The Hows and Whys of Composting
The Hows and Whys of Composting
Written By Lucy Banks, Guilford County (NC) Extension Master Gardener Volunteer
The most important thing to remember about composting is that anyone can do it and everyone should do it. Many people, probably most of them gardeners, already compost as part of their daily routine. But many others do not because they do not know why they should or how to do it.
Why should everyone compost? On a global level, it is good for the environment. Composting is like recycling for organic products. Instead of throwing your vegetable and fruit scraps in the garbage, you recycle them as compost, thus reducing the amount of garbage sent to landfills. Not only does it reduce waste that has to be picked up by garbage services and processed, but composting also completes a beneficial cycle of use and return, or renew. By returning unused parts of plant material to the soil through composting, we are renewing what we have previously used, or taken from. On a personal level, it improves your soil and anything that you are trying to grow in your soil. If your conscience is telling you to recycle your cans and glass, your paper and aluminum, it should also be telling you to recycle your organic waste as compost. You will feel good about it and it will help all your gardening endeavors.
The question of how to compost is a bit more complicated. Many people are intimidated by the idea that they have to build a compost pile a certain way to make it hot enough. There are those who live in apartments who might have only potted plants and are unsure how to compost on a small scale. Others may worry about the possibility of odor from a compost pile or attracting rodents. All are valid concerns. There is a wealth of information in books, magazines, and online that gives details on how to build a compost pile, using the correct ratio of carbon and nitrogen-providing materials to generate the appropriate amount of heat. The downside is that all the do’s and don’ts may end up persuading folks not to compost because it sounds too complicated. Relax. It does not have to be hard.
Plant material – from the yard and from the kitchen – will decompose over time, even if you do not build your compost pile the “right” way. Yes, it will decompose faster and provide you with a useable end product in less time if you are able to provide the ideal amounts of “green” and “brown” materials in your pile, add a little soil, water it, and turn it. But if you do not have access to the right materials, you can still compost what you do have. Hot piles break down faster; cold piles still do the job. To make creating a hot pile easier, there are now many compost containers/bins on the market that will keep your materials enclosed, which aids in the heating and breaking down process, as well as eliminating any untidiness. Many of these have a system for turning the compost materials and/or an additional door to remove the “done” compost.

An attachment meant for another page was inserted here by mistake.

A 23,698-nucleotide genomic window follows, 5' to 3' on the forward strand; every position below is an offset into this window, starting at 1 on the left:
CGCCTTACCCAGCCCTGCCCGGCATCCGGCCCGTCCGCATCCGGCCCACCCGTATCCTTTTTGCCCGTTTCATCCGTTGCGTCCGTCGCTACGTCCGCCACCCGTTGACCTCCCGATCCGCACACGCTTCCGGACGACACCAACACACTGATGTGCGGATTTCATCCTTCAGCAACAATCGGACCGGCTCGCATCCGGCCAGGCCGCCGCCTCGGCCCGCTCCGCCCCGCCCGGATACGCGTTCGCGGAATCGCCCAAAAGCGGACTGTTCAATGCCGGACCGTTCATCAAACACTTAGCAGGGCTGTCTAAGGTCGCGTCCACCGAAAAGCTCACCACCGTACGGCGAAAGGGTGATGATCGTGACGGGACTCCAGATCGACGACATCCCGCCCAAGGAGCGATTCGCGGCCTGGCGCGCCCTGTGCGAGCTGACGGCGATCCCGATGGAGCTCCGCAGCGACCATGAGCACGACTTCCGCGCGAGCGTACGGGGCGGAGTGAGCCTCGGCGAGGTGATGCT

An alternative to purchasing a compost bin is to make your own from a garbage can with a tight lid. You will need to punch holes in the can to allow air flow. The advantage is that it is inexpensive and you can simply roll it on the ground to “turn” your compost. The disadvantage is the small size.
If space and aesthetics are not issues, you can easily create a compost pile in your own yard. Choose a location handy to your garden and with plenty of sun. Your pile will be neater and decompose faster if it is contained within an enclosure of some type. A mixture of leaves and other “brown” materials with a smaller amount of grass clippings and other “green” materials is ideal. However, what you put in your compost pile will depend on what your yard and garden and kitchen generate. When I lived in New England, I had an over-abundance of leaves, compared to every other type of organic waste. Here in Piedmont NC, I live in an open area with no leaves at all, so my compost has different ingredients and a different look to it. I also collect leaves from others who rake and bag them! Regardless of what you put into your compost pile, sprinkle a little soil on top of each layer of material, plan to turn it regularly, and water it when dry. An efficient system if you have a large yard/garden is to have three composting piles or bins at once – one for starter materials, one for actively decaying compost, and one for finished product.
If you are in an apartment or other small space and do not have much material to compost beyond kitchen scraps, you might consider vermiculture, or composting with worms. You can make (or purchase) your own composting container but you will probably have to buy the worms. There are step-by-step instructions on various websites, including the North Carolina Extension Service website (ces.ncsu.edu). Vermicomposting is also popular with teachers because it is self-contained, easy to do, kid-friendly, and not smelly.
Are you making lunch or cooking dinner tonight? Start saving those potato peels and apple cores, even your coffee grounds and tea bags, and start composting today!
Sources and Resources:
Edward Smith. ( 2009). The Vegetable Gardener’s Bible, Second Edition. Storey Publishing.
Eliot Coleman. (1992). Four-Season Harvest. Chelsea Green Publishing Company.
Eliot Coleman. (1995). The New Organic Grower, Second Edition. Chelsea Green Publishing Company.
Barbara Damrosch (2008). The Garden Primer, Second Edition. Workman Publishing Company, Inc.
Organic Gardening, Feb/Mar 2014, “Composting is Awesome!” by Nancy Matsumoto, p 56
Organic Gardening, Apr/May 2014, “Vermicomposting” by Beth Huxta, p64